ECB (ecb.europa.eu)
Makroekonomika  |  22.04.2024 10:44:08

Housing investment and the user cost of housing in the euro area

Housing investment and the user cost of housing in the euro area

Prepared by Niccolo Battistini and Johannes Gareis

Housing investment in the euro area as a whole has fallen significantly from its post-pandemic peak. Housing investment in the euro area fell by about 4% between the first quarter of 2022 and the fourth quarter of 2023, with a particularly sharp decline in Germany and France, a slight rise in Spain and a significant rise in Italy. The fall in housing investment in the euro area was preceded by a sharp increase in construction costs during the pandemic and a significant rise in long-term risk-free rates from the start of the recent monetary policy tightening cycle at the end of 2021 onwards. The rise in interest rates was also accompanied by a tightening of bank credit standards, which in turn contributed to rising mortgage rates and slowing credit flows. These developments, along with the subsequent decline in house prices, prompted an increase in the implied cost of living for homeowners, as measured by the “user cost of housing”. As mortgage rate rises and house price declines appear to be slowing or even reversing to some extent, the question arises of how housing investment will evolve in the period ahead. To shed light on this issue, this box examines the current level of housing investment in the euro area in relation to a novel measure of the user cost of housing.[1]

The user cost of housing is a fundamental driver of housing investment.[2] The affordability of housing can be measured by the cost of capital invested by a household in its dwelling, i.e. the user cost of housing.[3] This measure corresponds to a homeowner’s opportunity cost of living in a dwelling compared with the utility of consuming other (current or future) goods and services, making it an important determinant of housing investment.[4] The user cost of housing is usually expressed as a percentage of the value of the dwelling and contains both costs and compensating benefits. These include (i) mortgage interest expenses, which measure the debt service cost for financing the dwelling; (ii) foregone income, which gauges unrealised earnings from investing in a non-housing asset; (iii) expected capital gains, reflecting the reduction in costs owing to the expected increase in the value of the house; (iv) the loan-to-value (LTV) ratio, which determines the relative weight of the debt service cost versus foregone income; (v) net taxes, including property taxes as well as tax deductions on debt service and taxes on foregone income; and (vi) other items, including maintenance and repair costs, depreciation and risk premia.[5] Bundling items (iv), (v) and (vi), the user cost of housing increases with higher debt service costs, foregone income, expected capital losses, or (net) tax payments and other expenses, which reduces the amount of investment households might wish to make in owner-occupied housing. In sum, the user cost of housing provides a broad measure of the cost of owning and living in a home and reflects the consumption of housing services that underlies a household’s decision to invest in a home of its own.

Chart A

User cost of housing across the euro area

(percentages per annum)

Sources: Barrios et al. (op. cit.), Eurostat, ECB and ECB calculations.
Note: The user cost of housing for the euro area represents the weighted average of the national cost measures, using household housing wealth as a weighting factor.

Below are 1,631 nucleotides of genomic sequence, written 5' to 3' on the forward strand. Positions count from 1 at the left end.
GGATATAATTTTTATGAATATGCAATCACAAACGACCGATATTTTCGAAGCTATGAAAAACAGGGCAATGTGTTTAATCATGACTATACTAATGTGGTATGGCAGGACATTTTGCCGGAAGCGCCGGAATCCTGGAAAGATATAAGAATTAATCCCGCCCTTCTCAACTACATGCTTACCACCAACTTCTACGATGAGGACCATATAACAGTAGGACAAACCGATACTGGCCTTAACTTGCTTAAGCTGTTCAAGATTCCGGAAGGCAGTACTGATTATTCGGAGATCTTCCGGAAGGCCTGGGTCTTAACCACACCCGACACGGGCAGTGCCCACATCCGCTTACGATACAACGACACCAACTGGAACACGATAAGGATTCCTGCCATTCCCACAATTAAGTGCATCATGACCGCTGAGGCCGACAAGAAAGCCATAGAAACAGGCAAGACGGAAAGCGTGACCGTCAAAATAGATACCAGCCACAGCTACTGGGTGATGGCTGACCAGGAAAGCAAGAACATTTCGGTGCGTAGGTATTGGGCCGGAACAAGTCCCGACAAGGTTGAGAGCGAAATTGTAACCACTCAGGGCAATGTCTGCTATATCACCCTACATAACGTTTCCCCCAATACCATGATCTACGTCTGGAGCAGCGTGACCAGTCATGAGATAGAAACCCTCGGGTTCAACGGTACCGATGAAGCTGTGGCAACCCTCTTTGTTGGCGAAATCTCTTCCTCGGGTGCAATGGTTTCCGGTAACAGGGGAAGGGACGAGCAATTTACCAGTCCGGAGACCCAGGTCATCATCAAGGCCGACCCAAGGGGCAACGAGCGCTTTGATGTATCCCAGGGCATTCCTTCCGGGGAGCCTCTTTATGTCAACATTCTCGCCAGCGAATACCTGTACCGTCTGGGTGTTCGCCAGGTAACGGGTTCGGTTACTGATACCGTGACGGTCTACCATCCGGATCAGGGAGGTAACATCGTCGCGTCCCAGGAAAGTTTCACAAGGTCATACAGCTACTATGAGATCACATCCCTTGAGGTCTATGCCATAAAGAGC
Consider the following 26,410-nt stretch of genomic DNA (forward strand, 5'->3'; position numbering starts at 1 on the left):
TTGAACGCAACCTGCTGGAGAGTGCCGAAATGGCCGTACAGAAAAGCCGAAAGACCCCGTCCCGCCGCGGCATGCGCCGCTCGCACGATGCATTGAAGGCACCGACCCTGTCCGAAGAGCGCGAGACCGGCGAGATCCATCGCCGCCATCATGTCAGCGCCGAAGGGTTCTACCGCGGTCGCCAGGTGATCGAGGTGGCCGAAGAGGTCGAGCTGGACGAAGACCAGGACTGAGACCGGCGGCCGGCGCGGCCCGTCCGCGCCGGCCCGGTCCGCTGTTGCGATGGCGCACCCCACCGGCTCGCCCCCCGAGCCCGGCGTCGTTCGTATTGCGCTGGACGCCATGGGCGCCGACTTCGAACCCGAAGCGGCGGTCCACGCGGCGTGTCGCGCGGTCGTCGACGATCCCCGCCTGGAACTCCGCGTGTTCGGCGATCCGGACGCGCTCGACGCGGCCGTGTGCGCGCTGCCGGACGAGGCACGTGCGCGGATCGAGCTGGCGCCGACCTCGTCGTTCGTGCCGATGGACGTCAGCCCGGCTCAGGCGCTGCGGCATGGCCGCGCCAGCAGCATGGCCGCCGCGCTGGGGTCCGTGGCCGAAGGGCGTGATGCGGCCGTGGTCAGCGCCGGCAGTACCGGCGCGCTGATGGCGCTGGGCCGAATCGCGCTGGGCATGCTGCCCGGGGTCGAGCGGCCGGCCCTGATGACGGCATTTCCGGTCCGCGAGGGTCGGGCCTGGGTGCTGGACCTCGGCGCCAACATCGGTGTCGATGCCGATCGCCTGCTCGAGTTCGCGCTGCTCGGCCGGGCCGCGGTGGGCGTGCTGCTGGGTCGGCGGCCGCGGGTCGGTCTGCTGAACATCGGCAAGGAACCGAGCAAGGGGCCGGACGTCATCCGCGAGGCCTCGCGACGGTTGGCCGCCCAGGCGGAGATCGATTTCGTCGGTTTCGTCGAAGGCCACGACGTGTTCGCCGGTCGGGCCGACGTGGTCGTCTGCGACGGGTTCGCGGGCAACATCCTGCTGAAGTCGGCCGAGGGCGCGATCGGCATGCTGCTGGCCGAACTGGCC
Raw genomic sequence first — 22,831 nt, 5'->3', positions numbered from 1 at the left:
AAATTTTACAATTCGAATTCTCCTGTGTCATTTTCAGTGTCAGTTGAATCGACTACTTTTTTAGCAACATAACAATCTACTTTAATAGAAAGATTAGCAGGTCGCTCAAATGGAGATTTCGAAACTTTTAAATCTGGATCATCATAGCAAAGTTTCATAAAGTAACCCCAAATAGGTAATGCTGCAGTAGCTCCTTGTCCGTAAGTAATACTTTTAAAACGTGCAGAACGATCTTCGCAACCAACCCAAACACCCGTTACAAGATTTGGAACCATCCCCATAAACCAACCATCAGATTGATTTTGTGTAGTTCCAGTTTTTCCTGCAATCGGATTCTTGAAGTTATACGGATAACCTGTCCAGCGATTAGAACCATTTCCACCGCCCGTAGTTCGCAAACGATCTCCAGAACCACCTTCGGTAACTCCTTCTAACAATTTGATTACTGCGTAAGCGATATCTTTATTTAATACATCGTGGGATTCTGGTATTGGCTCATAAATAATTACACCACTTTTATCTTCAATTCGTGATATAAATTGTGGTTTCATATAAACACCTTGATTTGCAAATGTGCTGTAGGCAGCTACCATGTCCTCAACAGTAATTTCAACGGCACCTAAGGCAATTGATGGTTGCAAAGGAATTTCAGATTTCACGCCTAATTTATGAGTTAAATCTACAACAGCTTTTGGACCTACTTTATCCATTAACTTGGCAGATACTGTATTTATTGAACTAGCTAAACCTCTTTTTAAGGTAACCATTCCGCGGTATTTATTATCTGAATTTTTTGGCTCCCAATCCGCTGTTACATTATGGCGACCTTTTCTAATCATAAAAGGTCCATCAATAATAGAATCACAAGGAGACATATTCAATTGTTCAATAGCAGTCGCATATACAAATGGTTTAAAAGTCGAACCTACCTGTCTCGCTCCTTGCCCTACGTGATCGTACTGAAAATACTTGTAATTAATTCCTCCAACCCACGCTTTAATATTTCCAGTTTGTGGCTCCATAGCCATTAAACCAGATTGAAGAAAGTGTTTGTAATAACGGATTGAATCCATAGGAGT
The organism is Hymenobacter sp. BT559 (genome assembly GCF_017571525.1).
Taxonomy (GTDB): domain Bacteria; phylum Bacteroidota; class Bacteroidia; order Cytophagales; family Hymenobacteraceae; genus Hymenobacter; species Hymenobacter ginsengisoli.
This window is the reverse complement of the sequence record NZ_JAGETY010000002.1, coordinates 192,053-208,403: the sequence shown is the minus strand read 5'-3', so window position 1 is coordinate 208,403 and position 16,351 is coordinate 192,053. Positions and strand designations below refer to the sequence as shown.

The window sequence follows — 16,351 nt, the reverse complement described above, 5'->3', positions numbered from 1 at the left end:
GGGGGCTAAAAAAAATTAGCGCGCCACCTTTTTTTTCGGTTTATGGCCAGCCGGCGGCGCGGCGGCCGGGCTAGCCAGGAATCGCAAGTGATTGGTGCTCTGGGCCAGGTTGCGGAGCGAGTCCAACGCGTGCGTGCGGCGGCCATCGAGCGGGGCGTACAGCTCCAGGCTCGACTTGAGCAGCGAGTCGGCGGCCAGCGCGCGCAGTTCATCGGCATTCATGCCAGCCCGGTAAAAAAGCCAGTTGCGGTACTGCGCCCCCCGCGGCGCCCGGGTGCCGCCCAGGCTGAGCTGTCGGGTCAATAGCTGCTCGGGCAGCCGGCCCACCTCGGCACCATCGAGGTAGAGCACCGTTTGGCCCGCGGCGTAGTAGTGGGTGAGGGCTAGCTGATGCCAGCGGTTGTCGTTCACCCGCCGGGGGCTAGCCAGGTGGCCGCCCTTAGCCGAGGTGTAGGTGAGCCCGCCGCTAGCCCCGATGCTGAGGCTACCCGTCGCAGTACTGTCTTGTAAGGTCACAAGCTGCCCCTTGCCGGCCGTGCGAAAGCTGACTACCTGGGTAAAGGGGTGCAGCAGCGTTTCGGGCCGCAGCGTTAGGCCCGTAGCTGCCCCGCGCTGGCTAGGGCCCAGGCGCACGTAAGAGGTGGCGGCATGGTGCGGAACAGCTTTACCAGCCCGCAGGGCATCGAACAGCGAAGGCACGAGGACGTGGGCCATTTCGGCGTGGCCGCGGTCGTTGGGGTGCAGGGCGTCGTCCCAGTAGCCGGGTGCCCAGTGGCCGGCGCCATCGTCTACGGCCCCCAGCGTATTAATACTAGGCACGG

The user cost of housing has risen significantly across the euro area over the last two years, mainly as a result of the higher debt service cost. The user cost of housing has fluctuated considerably in the euro area since 1999, reaching a historic low at the beginning of the global financial crisis in 2007-08 and peaking at the end of the euro area sovereign debt crisis in 2010-12 (Chart A). After the long decline that followed the sovereign debt crisis, the user cost of housing has risen significantly during the recent period of monetary policy tightening. At country level, the increase has been particularly marked in Germany. In terms of drivers, fluctuations in the user cost of housing largely stem from changes in expected capital gains (Chart B, panel a). However, the recent increase has mainly been caused by the rise in the debt service cost, in line with previous episodes of significant changes in monetary policy interest rates. While the increase in the debt service cost is the most important factor in France, Italy and Spain, expected capital losses are more significant in Germany, reflecting the relatively sharp fall in house prices since the start of the recent monetary policy tightening (Chart B, panel b).

Chart B

Drivers of the user cost of housing

a) Changes in the user cost of housing in the euro area

(year-on-year changes, percentage points and percentage point contributions)

b) Recent changes in the user cost of housing in the euro area and its four largest economies

(changes between Q1 2022 and Q4 2023, percentage points and percentage point contributions)

Sources: Barrios et al. (op. cit.), Eurostat, ECB and ECB calculations.
Note: Expected capital gains offset other housing costs and are therefore included in the user cost of housing with a negative sign.

We use an empirical model to relate the level of housing investment to the user cost of housing. A linear regression model links the level of housing investment to the contemporaneous and lagged values of the user cost of housing and the lagged level of the housing stock. The model thus reflects the historical relationship between housing investment and the user cost of housing, where the lagged values of the user cost of housing allow for the gradual response of households to changes in housing costs and the modelling of market frictions, such as a shortage of available land or excessive bureaucracy.[6] If the model prediction matches the actual level of housing investment, changes in housing investment can be linked to changes in the user cost of housing and its underlying drivers. However, if housing investment deviates temporarily from the model prediction, this may be for other reasons and not explicitly modelled. Nonetheless, housing investment should gradually adjust to the value implied by the user cost of housing, as any significant gaps are expected to be corrected over time.[7]